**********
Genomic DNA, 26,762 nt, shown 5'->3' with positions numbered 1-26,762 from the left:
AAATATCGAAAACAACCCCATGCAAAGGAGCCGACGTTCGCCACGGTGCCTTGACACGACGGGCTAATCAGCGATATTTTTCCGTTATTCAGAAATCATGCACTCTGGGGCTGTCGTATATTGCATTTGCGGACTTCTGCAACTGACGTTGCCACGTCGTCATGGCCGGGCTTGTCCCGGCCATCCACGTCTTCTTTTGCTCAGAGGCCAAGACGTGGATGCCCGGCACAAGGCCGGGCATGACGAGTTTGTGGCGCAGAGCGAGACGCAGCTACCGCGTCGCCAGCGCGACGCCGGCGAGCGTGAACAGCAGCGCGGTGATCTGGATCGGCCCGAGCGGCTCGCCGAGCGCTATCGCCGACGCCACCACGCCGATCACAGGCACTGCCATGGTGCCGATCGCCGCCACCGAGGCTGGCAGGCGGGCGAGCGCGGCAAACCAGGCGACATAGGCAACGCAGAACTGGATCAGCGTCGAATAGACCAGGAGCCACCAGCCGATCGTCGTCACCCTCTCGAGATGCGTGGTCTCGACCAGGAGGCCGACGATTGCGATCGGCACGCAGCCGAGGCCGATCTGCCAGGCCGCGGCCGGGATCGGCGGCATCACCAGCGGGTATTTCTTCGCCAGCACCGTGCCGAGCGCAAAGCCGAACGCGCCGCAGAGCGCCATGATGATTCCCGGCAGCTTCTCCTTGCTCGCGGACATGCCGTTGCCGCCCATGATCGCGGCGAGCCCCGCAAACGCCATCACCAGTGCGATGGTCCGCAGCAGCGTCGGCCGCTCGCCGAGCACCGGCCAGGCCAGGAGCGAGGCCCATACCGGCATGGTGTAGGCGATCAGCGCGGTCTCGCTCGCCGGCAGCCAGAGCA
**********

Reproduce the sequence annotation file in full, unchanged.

Genomic DNA, 26,762 nt, shown 5'->3' with positions numbered 1-26,762 from the left:
AAATATCGAAAACAACCCCATGCAAAGGAGCCGACGTTCGCCACGGTGCCTTGACACGACGGGCTAATCAGCGATATTTTTCCGTTATTCAGAAATCATGCACTCTGGGGCTGTCGTATATTGCATTTGCGGACTTCTGCAACTGACGTTGCCACGTCGTCATGGCCGGGCTTGTCCCGGCCATCCACGTCTTCTTTTGCTCAGAGGCCAAGACGTGGATGCCCGGCACAAGGCCGGGCATGACGAGTTTGTGGCGCAGAGCGAGACGCAGCTACCGCGTCGCCAGCGCGACGCCGGCGAGCGTGAACAGCAGCGCGGTGATCTGGATCGGCCCGAGCGGCTCGCCGAGCGCTATCGCCGACGCCACCACGCCGATCACAGGCACTGCCATGGTGCCGATCGCCGCCACCGAGGCTGGCAGGCGGGCGAGCGCGGCAAACCAGGCGACATAGGCAACGCAGAACTGGATCAGCGTCGAATAGACCAGGAGCCACCAGCCGATCGTCGTCACCCTCTCGAGATGCGTGGTCTCGACCAGGAGGCCGACGATTGCGATCGGCACGCAGCCGAGGCCGATCTGCCAGGCCGCGGCCGGGATCGGCGGCATCACCAGCGGGTATTTCTTCGCCAGCACCGTGCCGAGCGCAAAGCCGAACGCGCCGCAGAGCGCCATGATGATTCCCGGCAGCTTCTCCTTGCTCGCGGACATGCCGTTGCCGCCCATGATCGCGGCGAGCCCCGCAAACGCCATCACCAGTGCGATGGTCCGCAGCAGCGTCGGCCGCTCGCCGAGCACCGGCCAGGCCAGGAGCGAGGCCCATACCGGCATGGTGTAGGCGATCAGCGCGGTCTCGCTCGCCGGCAGCCAGAGCA